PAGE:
Announcing Her Death to the World
When the Queen does pass away, Buckingham Palace will be prepared to announce the news, particularly if her death occurs following a long illness. Officials will make sure they have a plan in place far in advance so no one is taken off guard. It is very important that her royal subjects and the world hear the announcement in the most respectful way possible.
While it may seem distasteful, the Palace already has plans for her funeral and subsequent succession because she is such a popular and famous figure. The plan has even been given the code name “Bridge,” reports The Telegraph.
The Media Has Been Ready…for Years
And it’s not only the palace that has already orchestrated its response to her death — the media is also ready for the inevitable event. Several British news networks such as the BBC have practiced how they will broadcast her death, reports The Daily Mail. Journalists want to be prepared, mentally and physically, for her passing.
Believe it or not, rehearsals covering her death have gone back to the 70s and 80s. BBC veteran Jeremy Paxan revealed in his book On Royalty that every six months journalists were expected to go over the procedures for the Queen’s death, according to the Washington Post.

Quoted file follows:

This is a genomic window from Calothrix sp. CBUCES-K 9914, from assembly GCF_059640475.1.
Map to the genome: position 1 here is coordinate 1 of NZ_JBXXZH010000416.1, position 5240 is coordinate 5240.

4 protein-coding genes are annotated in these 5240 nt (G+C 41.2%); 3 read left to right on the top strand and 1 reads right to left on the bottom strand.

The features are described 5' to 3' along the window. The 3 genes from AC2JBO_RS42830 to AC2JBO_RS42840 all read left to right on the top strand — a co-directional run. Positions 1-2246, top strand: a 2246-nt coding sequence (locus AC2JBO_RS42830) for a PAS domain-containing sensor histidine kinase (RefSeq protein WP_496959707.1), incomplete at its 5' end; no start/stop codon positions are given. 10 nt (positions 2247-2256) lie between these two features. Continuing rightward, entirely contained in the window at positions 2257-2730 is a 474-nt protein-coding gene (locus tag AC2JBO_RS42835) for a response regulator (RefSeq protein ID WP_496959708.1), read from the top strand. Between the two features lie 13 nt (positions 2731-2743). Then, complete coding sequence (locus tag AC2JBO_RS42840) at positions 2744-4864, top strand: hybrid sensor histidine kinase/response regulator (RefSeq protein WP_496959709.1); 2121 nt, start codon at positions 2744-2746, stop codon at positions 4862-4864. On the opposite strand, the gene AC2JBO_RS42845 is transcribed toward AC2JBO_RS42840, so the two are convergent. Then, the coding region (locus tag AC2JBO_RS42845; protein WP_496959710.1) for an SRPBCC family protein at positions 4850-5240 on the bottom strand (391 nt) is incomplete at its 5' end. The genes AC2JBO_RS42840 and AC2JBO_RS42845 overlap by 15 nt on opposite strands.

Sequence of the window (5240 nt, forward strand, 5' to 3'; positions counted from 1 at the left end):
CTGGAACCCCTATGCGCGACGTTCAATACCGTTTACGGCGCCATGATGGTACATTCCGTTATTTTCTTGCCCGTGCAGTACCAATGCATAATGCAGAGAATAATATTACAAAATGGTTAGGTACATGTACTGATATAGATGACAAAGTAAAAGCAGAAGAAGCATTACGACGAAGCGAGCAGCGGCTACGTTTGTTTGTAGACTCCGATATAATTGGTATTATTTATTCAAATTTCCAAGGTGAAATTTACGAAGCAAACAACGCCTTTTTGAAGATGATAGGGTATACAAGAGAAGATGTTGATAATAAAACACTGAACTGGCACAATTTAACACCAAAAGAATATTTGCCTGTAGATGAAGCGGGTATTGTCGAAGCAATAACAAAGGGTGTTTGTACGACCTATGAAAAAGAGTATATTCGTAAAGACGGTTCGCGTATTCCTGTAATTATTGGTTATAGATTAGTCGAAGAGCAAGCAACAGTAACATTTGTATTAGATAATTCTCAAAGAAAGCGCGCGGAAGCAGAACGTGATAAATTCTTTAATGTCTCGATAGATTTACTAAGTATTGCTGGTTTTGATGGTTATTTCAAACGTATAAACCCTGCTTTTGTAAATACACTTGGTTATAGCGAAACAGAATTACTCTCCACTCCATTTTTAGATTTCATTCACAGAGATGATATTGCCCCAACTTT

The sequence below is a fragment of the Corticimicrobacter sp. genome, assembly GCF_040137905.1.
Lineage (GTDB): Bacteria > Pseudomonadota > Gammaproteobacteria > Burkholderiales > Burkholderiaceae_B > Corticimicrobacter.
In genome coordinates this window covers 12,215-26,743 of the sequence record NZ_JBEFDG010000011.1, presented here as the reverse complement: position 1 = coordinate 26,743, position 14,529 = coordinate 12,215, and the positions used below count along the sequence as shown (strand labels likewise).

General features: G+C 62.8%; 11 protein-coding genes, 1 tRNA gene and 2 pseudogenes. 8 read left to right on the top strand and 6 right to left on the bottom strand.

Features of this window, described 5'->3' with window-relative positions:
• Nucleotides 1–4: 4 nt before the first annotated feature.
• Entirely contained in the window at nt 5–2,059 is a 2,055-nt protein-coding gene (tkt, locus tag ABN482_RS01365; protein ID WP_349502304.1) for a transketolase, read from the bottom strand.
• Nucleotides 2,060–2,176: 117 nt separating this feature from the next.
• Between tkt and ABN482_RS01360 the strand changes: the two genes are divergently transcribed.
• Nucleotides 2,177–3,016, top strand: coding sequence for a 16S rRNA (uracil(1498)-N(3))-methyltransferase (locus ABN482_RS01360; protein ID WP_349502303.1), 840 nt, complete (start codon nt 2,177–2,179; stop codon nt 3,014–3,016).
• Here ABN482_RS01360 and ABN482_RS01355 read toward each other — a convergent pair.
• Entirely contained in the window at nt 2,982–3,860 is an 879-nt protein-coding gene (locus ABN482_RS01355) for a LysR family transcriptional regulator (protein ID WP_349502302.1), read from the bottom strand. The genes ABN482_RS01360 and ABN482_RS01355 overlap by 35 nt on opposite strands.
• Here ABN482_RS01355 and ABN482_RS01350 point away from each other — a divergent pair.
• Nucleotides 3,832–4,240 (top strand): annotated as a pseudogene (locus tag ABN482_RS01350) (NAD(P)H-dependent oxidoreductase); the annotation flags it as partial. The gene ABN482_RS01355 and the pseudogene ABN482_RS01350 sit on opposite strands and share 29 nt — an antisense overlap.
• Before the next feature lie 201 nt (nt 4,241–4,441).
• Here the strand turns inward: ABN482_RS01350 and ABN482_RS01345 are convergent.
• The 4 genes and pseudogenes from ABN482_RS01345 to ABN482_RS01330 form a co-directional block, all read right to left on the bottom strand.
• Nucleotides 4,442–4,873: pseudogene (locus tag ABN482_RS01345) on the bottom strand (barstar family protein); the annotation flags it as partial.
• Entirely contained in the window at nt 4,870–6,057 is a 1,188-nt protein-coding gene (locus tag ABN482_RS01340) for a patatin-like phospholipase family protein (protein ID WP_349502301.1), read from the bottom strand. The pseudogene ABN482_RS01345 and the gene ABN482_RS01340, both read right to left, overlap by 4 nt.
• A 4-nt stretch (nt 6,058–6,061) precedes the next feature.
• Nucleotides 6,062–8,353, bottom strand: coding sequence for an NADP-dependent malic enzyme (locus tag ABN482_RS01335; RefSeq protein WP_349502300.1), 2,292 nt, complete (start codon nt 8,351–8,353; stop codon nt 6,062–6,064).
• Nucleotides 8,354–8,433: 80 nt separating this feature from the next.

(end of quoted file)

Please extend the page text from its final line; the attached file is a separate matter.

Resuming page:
The Queen Nearly Died Once Before
The Queen has had a robust life, but she was once nearly killed by one of her own guards, according to a report by the Times. The monarch reportedly likes to take late-night walks on the palace grounds when she has trouble sleeping. During one such stroll, she scared a guard at 3 a.m. who mistook her for a prowler.
He called out, “Who’s that?” and after realizing his mistake added, “Bloody hell, your majesty, I nearly shot you.”
The Queen reportedly responded, “That’s quite all right. Next time I’ll ring through beforehand so you don’t have to shoot me.”
It’s unclear when the incident occurred or what happened to the guard.
A Long Time Coming?
Paxan wrote in his book: “Long sets of guidelines were produced and laminated in plastic. Elaborate chains of editorial command were established in which people identified only by impenetrable acronyms would refer the news up. … Reporters would be dispatched to empty corridors and car-park basements, pretending to be at the gates of Buckingham Palace, St. James’s Palace or Clarence House.”
We can’t help but wonder how the Queen feels about all this pomp and circumstance surrounding her eventual demise. Perhaps she’s nonplussed and understands it’s part of the job of being a queen. But it must be a little strange knowing that people have been planning events around your death for over 40 years!
A Dress Code for the Big Announcement